The local home-based online Navajo business, www.dinegifts.com, offers cups with the Navajo clan names in Navajo wording and English on the front, while the back has a brief story about the clan’s origin. The metallic license plates have the clan name in Navajo wording and English, and “Navajo Nation” lettering emblazoned across the top.
“I bought two clan cups recently and gave one to my son who said ‘Koooool! What a great idea!” wrote Ursula Wilson, a nurse midwife at Chinle Hospital on the company’s website. “I used my cup at work and it definitely attracts attention, curiosity and dialogue about Navajo culture. What a great way to preserve and spread Navajo cultural knowledge. Thank you.”
Since 14 clan coffee mugs were introduced at the 2014 Navajo Nation Fair, the small company expanded its product line this year with 24 clan license plates.
The website (www.Dinegifts.com) also has pages devoted where the public can learn about their clans and even discuss.
The owner, George Joe, said he first got the idea about 10 years ago, among many other ideas, but never did anything with it until September 2014. “I always thought it would be a good way to promote Navajo culture and language,” said Joe, who has more than 20 years of experience in marketing and public relations. “The difficult part is the writing of the stories because you have to try to bring together the varying accounts of a clan’s origin into less then 20 words.” But with a master’s degree in English and second master’s in education, plus years of writing experience, he has been able to produce the text.
Joe and his helper, Roz Begay, say they really enjoy the stories, interesting occurrences and the people they come across while selling their work.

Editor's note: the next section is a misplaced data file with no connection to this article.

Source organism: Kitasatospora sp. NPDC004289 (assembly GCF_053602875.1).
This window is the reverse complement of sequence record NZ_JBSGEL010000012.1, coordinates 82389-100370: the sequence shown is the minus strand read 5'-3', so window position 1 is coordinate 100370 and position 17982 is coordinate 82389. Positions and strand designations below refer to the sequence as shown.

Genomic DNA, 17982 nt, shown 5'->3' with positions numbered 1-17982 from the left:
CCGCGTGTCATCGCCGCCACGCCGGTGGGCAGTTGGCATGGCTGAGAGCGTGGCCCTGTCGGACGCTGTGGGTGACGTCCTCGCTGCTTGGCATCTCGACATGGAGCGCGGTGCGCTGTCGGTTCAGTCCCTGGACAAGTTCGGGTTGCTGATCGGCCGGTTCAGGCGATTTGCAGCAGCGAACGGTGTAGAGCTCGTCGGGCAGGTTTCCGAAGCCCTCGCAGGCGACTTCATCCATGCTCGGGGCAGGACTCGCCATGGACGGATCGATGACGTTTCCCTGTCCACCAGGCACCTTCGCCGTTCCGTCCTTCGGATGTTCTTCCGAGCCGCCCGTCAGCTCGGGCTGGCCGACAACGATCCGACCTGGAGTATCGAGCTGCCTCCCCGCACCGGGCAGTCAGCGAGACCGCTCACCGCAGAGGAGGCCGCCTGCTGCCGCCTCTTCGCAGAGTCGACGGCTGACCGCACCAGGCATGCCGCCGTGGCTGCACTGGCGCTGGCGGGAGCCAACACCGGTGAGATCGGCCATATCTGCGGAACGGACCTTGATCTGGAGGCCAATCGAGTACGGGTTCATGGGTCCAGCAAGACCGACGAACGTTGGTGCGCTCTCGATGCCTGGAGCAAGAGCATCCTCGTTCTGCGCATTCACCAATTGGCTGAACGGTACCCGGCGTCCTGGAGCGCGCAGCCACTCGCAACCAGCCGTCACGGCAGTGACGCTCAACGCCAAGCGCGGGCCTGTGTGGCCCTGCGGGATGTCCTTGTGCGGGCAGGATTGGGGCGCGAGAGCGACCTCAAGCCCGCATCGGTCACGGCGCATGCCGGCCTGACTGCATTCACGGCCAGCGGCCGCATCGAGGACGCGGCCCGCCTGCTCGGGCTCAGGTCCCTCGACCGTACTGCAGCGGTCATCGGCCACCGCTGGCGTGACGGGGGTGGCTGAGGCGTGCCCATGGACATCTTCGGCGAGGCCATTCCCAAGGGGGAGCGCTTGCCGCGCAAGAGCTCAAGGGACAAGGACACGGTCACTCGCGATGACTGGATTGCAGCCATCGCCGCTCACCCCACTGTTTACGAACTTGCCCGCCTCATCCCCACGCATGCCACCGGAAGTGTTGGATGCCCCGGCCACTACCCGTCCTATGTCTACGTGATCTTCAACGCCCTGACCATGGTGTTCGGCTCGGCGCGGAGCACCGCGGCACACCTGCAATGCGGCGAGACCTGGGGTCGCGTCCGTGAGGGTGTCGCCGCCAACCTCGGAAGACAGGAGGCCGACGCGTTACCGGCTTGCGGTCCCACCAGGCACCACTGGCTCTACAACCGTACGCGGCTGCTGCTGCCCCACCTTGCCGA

Which products are popular? “Bilaganna clan license plates are very popular,” said Begay. “People are buying them for their in-laws, friends, bosses or a co-worker, or for [themselves].”
And there are certain clans that are particularly popular, they say, such as Ashįįhí (Salt People clan), Kinyaa’ áanii (Towering House clan), Tábą́ą́há (Edge Water clan), and Táchii’nii (Red Running Into The Water clan).
So far, the clans they have the most difficulty in selling are the Hashtł’ishnii (Mud clan), Tódík’ozhí (Salt Water clan), and Honágháahnii (One Who Walks Around clan).
There are certain clans that dominate in pockets of the reservation. For example, Shiprock is Kinclichinee (Red House clan) and Red Streak/Red Bottom Clan, while the Window Rock has a mix.
“Right now, we only offer 14 clans in the coffee mugs but we will be increasing this to 25 after Christmas, then eventually 100 clans,” said Joe. For the license plates, they have 24 of the most popular clans.
“One of the things I would like to see is that every tribal member has a plate on their vehicle,” said Joe. “It’s a real sense of pride when you are out there in the city and you see someone proudly displaying their Navajoness.”
Inevitably, not everyone agrees with the exact spelling and stories. “But that’s expected,” said Begay, “because there are several sources on spelling out there, and there are varying accounts of the origin of clans. We use Rough Rock’s Navajo-English Dictionary. Many others who sell Diné clan t-shirts use the same source.”
And every now and then, someone approaches them with a clan they have never heard of. “Those are always interesting conversations,” said Joe.
But what makes their day and their effort all worth it is when a child approaches them and knows a lot about their clan. “It’s fascinating when a kid visits our booth and then reads the clans aloud and pronounces them correctly,” said Begay. “Some have influenced their parents or grandparents to buy them a mug. When you see this happening, it really is a sign of hope. Sometimes we just give them the coffee mug or reduce the price. This shows that parents or grandparents speak to them in Navajo, and school teachers and possibly bus drivers are also making a positive impact [in] preserving the Diné language – this is rewarding and what we, Diné Gifts, are about – promoting the Diné culture and language.”
You can find the plates online at www.dinegifts.com. FBN
By Valarie Tom